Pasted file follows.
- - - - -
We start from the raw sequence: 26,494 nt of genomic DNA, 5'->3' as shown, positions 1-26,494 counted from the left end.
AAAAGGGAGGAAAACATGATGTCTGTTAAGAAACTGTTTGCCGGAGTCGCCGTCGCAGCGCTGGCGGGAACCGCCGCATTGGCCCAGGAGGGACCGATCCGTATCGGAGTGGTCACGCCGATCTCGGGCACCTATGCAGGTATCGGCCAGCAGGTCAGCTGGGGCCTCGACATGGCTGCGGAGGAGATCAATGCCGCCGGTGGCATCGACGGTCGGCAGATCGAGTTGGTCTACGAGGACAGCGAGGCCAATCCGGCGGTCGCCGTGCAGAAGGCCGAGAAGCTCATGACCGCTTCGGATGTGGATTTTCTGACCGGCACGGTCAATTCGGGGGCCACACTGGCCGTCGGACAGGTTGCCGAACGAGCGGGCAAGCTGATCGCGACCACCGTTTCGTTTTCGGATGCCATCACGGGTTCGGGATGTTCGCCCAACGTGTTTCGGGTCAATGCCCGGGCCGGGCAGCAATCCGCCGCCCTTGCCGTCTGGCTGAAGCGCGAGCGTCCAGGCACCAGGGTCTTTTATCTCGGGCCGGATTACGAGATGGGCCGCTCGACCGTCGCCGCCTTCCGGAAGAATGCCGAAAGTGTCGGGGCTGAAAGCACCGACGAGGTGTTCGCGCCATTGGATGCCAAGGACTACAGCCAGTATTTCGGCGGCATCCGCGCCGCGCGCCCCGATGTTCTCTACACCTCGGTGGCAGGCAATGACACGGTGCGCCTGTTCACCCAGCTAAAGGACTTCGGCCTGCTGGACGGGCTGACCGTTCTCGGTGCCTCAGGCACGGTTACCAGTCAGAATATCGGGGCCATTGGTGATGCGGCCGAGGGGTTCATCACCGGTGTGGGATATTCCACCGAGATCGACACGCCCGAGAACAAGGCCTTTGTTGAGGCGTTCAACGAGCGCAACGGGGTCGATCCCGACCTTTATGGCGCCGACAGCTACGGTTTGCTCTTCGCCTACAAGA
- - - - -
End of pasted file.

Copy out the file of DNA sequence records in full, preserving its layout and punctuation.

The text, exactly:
We start from the raw sequence: 26,494 nt of genomic DNA, 5'->3' as shown, positions 1-26,494 counted from the left end.
AAAAGGGAGGAAAACATGATGTCTGTTAAGAAACTGTTTGCCGGAGTCGCCGTCGCAGCGCTGGCGGGAACCGCCGCATTGGCCCAGGAGGGACCGATCCGTATCGGAGTGGTCACGCCGATCTCGGGCACCTATGCAGGTATCGGCCAGCAGGTCAGCTGGGGCCTCGACATGGCTGCGGAGGAGATCAATGCCGCCGGTGGCATCGACGGTCGGCAGATCGAGTTGGTCTACGAGGACAGCGAGGCCAATCCGGCGGTCGCCGTGCAGAAGGCCGAGAAGCTCATGACCGCTTCGGATGTGGATTTTCTGACCGGCACGGTCAATTCGGGGGCCACACTGGCCGTCGGACAGGTTGCCGAACGAGCGGGCAAGCTGATCGCGACCACCGTTTCGTTTTCGGATGCCATCACGGGTTCGGGATGTTCGCCCAACGTGTTTCGGGTCAATGCCCGGGCCGGGCAGCAATCCGCCGCCCTTGCCGTCTGGCTGAAGCGCGAGCGTCCAGGCACCAGGGTCTTTTATCTCGGGCCGGATTACGAGATGGGCCGCTCGACCGTCGCCGCCTTCCGGAAGAATGCCGAAAGTGTCGGGGCTGAAAGCACCGACGAGGTGTTCGCGCCATTGGATGCCAAGGACTACAGCCAGTATTTCGGCGGCATCCGCGCCGCGCGCCCCGATGTTCTCTACACCTCGGTGGCAGGCAATGACACGGTGCGCCTGTTCACCCAGCTAAAGGACTTCGGCCTGCTGGACGGGCTGACCGTTCTCGGTGCCTCAGGCACGGTTACCAGTCAGAATATCGGGGCCATTGGTGATGCGGCCGAGGGGTTCATCACCGGTGTGGGATATTCCACCGAGATCGACACGCCCGAGAACAAGGCCTTTGTTGAGGCGTTCAACGAGCGCAACGGGGTCGATCCCGACCTTTATGGCGCCGACAGCTACGGTTTGCTCTTCGCCTACAAGA